Sweden - Seven years on: No accountability for Osmo Vallo's death in police custody

In a statement to the organisation on the eve of the anniversary of his death, Signe Modén, Osmo Vallo's mother, said:

'I have been partially vindicated by the authorities' admission that the actions by the police, the public prosecutors and the medical examiners were wrong. But I will never be fully compensated until those responsible for my son's death have been punished, and proper changes in law are enacted so as to prevent other mothers' sons being killed and stop the authorities from obstructing justice. I would not wish anybody to experience what I have been through during these seven years.'

Signe Modén was referring to the findings of the recently published report by the Osmo Vallo Commission. On 14 December 2000 the Swedish authorities established a special commission charged with 'conducting a comprehensive and overall review of the procedure of the crime investigation in connection with the death of Osmo Vallo'. The Osmo Vallo Commission reported on its findings in late April 2002. (see footnote 1)

The Summary of the Commission's report reiterates and confirms the many serious concerns that Amnesty International and others had previously identified in connection with Osmo Vallo's death and with the subsequent severely flawed investigation by the Swedish authorities into all the facts surrounding his death.

Osmo Vallo died shortly after his arrest on 30 May 1995 - he was ill-treated by police officers and bitten by a police dog, and he was stamped on his back by a police officer as he lay face down on the ground. No attempts were made to assist or resuscitate him. Instead, the police officers transported him still handcuffed to the hospital.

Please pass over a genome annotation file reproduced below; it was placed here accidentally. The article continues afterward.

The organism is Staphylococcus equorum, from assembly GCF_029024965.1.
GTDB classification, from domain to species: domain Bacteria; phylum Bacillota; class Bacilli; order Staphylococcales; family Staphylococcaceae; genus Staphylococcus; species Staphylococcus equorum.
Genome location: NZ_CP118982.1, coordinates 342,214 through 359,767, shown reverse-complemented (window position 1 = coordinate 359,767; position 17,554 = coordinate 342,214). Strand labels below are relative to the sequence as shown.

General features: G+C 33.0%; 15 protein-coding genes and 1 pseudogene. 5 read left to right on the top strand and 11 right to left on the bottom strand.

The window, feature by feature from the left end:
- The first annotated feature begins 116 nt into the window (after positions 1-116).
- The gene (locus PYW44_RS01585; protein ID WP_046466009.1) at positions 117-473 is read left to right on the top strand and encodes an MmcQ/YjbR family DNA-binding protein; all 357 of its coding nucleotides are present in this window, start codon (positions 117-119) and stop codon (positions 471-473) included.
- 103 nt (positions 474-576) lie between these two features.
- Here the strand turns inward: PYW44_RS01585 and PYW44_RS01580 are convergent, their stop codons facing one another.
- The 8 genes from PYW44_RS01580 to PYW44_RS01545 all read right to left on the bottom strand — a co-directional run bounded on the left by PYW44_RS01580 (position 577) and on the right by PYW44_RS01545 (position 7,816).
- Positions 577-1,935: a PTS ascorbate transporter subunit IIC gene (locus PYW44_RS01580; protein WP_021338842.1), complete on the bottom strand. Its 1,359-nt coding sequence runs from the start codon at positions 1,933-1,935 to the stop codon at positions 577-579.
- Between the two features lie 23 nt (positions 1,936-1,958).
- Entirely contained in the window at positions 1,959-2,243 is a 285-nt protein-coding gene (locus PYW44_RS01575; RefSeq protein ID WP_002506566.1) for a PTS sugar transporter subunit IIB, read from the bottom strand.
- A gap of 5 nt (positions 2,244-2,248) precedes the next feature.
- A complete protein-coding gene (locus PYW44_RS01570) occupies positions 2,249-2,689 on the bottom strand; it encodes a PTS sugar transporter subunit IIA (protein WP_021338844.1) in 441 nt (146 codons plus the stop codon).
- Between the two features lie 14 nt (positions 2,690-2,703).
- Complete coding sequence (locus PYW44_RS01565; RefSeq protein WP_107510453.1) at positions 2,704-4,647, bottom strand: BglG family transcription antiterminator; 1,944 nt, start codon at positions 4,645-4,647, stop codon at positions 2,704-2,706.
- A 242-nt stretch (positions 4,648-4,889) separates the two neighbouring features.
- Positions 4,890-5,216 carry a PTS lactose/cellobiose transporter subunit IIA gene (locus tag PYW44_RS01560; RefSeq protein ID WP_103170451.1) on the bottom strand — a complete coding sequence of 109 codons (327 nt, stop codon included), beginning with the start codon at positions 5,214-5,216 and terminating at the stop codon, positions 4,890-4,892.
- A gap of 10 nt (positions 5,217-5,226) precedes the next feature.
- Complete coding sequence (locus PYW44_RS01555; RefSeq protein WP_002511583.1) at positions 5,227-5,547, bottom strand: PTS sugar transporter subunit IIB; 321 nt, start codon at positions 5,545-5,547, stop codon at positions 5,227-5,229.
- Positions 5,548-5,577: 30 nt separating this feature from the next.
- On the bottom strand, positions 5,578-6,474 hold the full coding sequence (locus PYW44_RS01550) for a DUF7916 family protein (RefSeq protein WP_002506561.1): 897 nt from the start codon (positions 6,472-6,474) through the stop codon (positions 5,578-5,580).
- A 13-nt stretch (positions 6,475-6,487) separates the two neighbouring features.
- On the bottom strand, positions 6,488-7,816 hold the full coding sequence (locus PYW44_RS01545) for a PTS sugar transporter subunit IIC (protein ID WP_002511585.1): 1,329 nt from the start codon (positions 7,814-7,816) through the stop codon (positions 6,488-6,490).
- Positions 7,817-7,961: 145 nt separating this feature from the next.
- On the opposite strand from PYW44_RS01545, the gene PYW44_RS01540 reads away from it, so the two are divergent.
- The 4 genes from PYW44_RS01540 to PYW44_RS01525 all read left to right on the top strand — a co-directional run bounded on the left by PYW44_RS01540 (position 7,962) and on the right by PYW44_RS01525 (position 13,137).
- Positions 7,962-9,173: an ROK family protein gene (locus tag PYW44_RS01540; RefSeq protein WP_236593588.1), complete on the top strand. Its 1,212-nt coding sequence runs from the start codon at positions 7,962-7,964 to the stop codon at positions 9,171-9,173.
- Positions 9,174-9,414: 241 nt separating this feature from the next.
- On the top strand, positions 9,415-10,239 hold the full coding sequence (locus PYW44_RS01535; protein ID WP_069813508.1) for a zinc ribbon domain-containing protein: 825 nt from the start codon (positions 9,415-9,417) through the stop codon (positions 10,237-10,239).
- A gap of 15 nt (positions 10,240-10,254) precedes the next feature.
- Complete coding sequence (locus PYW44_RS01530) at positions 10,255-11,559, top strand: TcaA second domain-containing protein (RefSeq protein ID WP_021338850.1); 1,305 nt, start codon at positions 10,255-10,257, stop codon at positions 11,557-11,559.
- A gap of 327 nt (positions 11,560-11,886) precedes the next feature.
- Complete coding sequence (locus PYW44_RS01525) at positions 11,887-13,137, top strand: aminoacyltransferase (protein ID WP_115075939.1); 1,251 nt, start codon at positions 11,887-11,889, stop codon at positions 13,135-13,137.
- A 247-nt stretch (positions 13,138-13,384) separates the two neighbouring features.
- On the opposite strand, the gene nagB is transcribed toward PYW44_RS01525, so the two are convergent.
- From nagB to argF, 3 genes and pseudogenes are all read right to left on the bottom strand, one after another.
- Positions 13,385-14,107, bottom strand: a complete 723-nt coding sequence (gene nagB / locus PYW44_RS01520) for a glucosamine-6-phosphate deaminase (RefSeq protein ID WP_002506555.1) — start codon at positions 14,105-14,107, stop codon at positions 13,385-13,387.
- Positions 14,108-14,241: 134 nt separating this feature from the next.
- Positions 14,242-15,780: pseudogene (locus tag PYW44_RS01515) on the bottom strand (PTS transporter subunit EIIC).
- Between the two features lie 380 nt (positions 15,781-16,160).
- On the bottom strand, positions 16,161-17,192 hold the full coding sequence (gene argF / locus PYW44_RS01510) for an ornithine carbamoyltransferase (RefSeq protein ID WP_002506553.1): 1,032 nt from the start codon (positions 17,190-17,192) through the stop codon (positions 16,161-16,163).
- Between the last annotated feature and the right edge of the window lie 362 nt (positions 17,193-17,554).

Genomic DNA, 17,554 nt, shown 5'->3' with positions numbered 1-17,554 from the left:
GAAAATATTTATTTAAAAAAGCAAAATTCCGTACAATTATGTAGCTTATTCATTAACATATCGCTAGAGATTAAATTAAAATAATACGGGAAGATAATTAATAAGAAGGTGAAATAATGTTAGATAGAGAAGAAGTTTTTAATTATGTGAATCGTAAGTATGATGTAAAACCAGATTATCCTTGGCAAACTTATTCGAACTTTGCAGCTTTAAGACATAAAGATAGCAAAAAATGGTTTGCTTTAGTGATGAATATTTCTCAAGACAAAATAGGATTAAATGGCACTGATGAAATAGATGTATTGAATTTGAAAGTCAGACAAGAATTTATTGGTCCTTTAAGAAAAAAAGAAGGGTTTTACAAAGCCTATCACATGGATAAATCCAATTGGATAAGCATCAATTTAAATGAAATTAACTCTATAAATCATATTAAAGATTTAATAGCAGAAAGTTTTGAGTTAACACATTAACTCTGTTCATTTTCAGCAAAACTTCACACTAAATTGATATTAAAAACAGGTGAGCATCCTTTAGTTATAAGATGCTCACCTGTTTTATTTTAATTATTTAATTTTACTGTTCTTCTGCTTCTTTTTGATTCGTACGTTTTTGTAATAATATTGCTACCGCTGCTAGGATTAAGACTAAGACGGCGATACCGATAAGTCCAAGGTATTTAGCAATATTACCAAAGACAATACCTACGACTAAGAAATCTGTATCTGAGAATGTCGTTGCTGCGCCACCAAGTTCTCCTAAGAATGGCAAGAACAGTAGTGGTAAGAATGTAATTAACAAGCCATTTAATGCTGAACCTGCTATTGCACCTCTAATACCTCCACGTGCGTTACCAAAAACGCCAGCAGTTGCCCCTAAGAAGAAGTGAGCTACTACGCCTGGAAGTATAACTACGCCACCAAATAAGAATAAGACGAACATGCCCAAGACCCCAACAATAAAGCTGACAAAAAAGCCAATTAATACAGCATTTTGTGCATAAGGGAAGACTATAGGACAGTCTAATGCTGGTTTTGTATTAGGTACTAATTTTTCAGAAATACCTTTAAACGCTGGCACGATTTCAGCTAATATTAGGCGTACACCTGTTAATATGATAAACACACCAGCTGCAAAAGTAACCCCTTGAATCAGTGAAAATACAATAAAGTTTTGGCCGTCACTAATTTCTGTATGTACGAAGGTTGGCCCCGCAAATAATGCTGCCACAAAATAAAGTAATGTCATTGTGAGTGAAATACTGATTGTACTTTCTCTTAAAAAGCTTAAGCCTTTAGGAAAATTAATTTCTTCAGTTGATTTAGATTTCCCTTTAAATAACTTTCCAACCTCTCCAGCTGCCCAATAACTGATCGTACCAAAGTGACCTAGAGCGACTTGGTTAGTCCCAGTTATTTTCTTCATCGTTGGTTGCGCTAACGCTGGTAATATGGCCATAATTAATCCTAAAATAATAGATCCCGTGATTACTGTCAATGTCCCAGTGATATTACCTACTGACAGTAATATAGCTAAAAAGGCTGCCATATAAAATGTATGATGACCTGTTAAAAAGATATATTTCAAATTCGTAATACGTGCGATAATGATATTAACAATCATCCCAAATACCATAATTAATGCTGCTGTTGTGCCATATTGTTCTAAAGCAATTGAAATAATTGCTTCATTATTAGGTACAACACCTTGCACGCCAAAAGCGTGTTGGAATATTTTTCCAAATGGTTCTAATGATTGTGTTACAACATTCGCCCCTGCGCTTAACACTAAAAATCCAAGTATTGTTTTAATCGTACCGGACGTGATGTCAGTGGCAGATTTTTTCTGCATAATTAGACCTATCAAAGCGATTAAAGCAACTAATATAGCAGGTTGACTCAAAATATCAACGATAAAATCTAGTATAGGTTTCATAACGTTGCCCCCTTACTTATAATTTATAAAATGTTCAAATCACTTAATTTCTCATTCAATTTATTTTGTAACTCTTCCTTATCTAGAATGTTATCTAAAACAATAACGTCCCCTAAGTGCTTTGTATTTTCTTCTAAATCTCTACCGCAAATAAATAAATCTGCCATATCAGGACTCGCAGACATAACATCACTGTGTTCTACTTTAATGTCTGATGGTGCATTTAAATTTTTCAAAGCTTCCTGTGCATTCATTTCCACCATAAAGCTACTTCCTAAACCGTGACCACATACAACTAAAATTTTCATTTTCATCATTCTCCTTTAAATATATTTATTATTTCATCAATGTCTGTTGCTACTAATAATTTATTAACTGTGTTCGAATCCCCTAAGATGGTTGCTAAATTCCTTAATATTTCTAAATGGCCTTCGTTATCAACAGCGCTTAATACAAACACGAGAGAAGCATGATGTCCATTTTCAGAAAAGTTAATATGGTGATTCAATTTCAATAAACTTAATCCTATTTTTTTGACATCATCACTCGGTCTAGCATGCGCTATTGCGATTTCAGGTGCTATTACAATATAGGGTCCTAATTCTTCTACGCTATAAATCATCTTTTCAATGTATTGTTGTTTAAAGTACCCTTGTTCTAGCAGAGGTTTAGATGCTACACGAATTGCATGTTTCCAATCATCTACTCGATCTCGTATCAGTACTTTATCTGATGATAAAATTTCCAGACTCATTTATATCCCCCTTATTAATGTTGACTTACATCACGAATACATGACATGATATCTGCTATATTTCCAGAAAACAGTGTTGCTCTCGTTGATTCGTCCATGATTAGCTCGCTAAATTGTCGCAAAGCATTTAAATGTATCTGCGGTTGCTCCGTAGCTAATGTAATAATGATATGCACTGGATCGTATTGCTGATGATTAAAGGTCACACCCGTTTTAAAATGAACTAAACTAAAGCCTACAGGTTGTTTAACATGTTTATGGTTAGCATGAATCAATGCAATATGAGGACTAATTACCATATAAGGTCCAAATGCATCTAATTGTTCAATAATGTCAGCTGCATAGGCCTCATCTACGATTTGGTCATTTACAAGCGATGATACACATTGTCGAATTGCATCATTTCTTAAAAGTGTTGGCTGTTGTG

The police investigation into the death of Osmo Vallo was not carried out thoroughly and impartially. The first post-mortem examination was not carried out properly: it failed to take account of eyewitness statements and thus examine the body thoroughly. The regional prosecutor failed to question the discrepancies between the eyewitness statements and the post-mortem examination; and failed to bring prosecutions based on the many eyewitness statements concerning the police officers' treatment of Osmo Vallo, which were consistent with the 39 wounds and bruises found on his body. The National Board of Forensic Medicine (Rättsmedicinalverket) failed to review properly the post-mortem examination. Pathologists carrying out subsequent post-mortem examinations disagreed on whether the police violence and/or positional asphyxia contributed to his death.

In its catalogue of failures and inadequacies, the Summary of the Commission's report identifies, inter alia, the following:

- the two arresting police officers used excessive force which resulted in unnecessary violence and were not aware of the risks involved in the way in which they restrained Osmo Vallo;

- not sufficient respect was attached to the fact that a human being actually died in conjunction with the police intervention;